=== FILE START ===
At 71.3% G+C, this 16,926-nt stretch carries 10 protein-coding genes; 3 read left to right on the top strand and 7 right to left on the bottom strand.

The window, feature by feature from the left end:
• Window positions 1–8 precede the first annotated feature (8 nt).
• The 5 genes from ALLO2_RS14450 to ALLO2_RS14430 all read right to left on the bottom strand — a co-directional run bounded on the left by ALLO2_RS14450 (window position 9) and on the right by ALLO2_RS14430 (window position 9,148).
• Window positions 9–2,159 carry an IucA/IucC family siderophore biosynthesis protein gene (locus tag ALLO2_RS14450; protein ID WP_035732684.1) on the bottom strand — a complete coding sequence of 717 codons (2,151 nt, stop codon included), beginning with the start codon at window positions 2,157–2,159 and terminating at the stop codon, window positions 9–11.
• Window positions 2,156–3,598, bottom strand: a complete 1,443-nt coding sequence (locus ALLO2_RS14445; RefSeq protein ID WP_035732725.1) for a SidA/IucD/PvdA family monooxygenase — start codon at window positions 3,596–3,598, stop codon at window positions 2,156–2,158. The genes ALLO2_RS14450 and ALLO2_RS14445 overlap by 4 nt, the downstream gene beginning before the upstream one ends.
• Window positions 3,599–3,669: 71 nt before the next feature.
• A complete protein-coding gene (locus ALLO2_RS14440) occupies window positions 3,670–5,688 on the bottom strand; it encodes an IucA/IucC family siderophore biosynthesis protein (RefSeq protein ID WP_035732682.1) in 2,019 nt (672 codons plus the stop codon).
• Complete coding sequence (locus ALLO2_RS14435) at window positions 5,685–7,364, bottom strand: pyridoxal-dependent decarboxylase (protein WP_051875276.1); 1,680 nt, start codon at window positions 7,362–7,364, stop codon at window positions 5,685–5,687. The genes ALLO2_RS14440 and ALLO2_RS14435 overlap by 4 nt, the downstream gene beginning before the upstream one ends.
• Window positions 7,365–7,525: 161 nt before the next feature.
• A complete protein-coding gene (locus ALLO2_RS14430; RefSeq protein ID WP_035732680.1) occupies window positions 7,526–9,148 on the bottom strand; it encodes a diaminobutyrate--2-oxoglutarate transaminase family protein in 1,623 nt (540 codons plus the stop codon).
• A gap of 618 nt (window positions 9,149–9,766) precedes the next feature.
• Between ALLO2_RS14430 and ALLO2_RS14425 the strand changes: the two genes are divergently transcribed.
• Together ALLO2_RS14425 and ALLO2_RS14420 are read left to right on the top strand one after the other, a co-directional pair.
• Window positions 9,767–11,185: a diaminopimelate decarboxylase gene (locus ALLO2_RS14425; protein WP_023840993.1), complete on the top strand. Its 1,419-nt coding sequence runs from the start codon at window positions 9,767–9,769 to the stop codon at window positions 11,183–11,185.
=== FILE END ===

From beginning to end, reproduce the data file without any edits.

At 71.3% G+C, this 16,926-nt stretch carries 10 protein-coding genes; 3 read left to right on the top strand and 7 right to left on the bottom strand.

The window, feature by feature from the left end:
• Window positions 1–8 precede the first annotated feature (8 nt).
• The 5 genes from ALLO2_RS14450 to ALLO2_RS14430 all read right to left on the bottom strand — a co-directional run bounded on the left by ALLO2_RS14450 (window position 9) and on the right by ALLO2_RS14430 (window position 9,148).
• Window positions 9–2,159 carry an IucA/IucC family siderophore biosynthesis protein gene (locus tag ALLO2_RS14450; protein ID WP_035732684.1) on the bottom strand — a complete coding sequence of 717 codons (2,151 nt, stop codon included), beginning with the start codon at window positions 2,157–2,159 and terminating at the stop codon, window positions 9–11.
• Window positions 2,156–3,598, bottom strand: a complete 1,443-nt coding sequence (locus ALLO2_RS14445; RefSeq protein ID WP_035732725.1) for a SidA/IucD/PvdA family monooxygenase — start codon at window positions 3,596–3,598, stop codon at window positions 2,156–2,158. The genes ALLO2_RS14450 and ALLO2_RS14445 overlap by 4 nt, the downstream gene beginning before the upstream one ends.
• Window positions 3,599–3,669: 71 nt before the next feature.
• A complete protein-coding gene (locus ALLO2_RS14440) occupies window positions 3,670–5,688 on the bottom strand; it encodes an IucA/IucC family siderophore biosynthesis protein (RefSeq protein ID WP_035732682.1) in 2,019 nt (672 codons plus the stop codon).
• Complete coding sequence (locus ALLO2_RS14435) at window positions 5,685–7,364, bottom strand: pyridoxal-dependent decarboxylase (protein WP_051875276.1); 1,680 nt, start codon at window positions 7,362–7,364, stop codon at window positions 5,685–5,687. The genes ALLO2_RS14440 and ALLO2_RS14435 overlap by 4 nt, the downstream gene beginning before the upstream one ends.
• Window positions 7,365–7,525: 161 nt before the next feature.
• A complete protein-coding gene (locus ALLO2_RS14430; RefSeq protein ID WP_035732680.1) occupies window positions 7,526–9,148 on the bottom strand; it encodes a diaminobutyrate--2-oxoglutarate transaminase family protein in 1,623 nt (540 codons plus the stop codon).
• A gap of 618 nt (window positions 9,149–9,766) precedes the next feature.
• Between ALLO2_RS14430 and ALLO2_RS14425 the strand changes: the two genes are divergently transcribed.
• Together ALLO2_RS14425 and ALLO2_RS14420 are read left to right on the top strand one after the other, a co-directional pair.
• Window positions 9,767–11,185: a diaminopimelate decarboxylase gene (locus ALLO2_RS14425; protein WP_023840993.1), complete on the top strand. Its 1,419-nt coding sequence runs from the start codon at window positions 9,767–9,769 to the stop codon at window positions 11,183–11,185.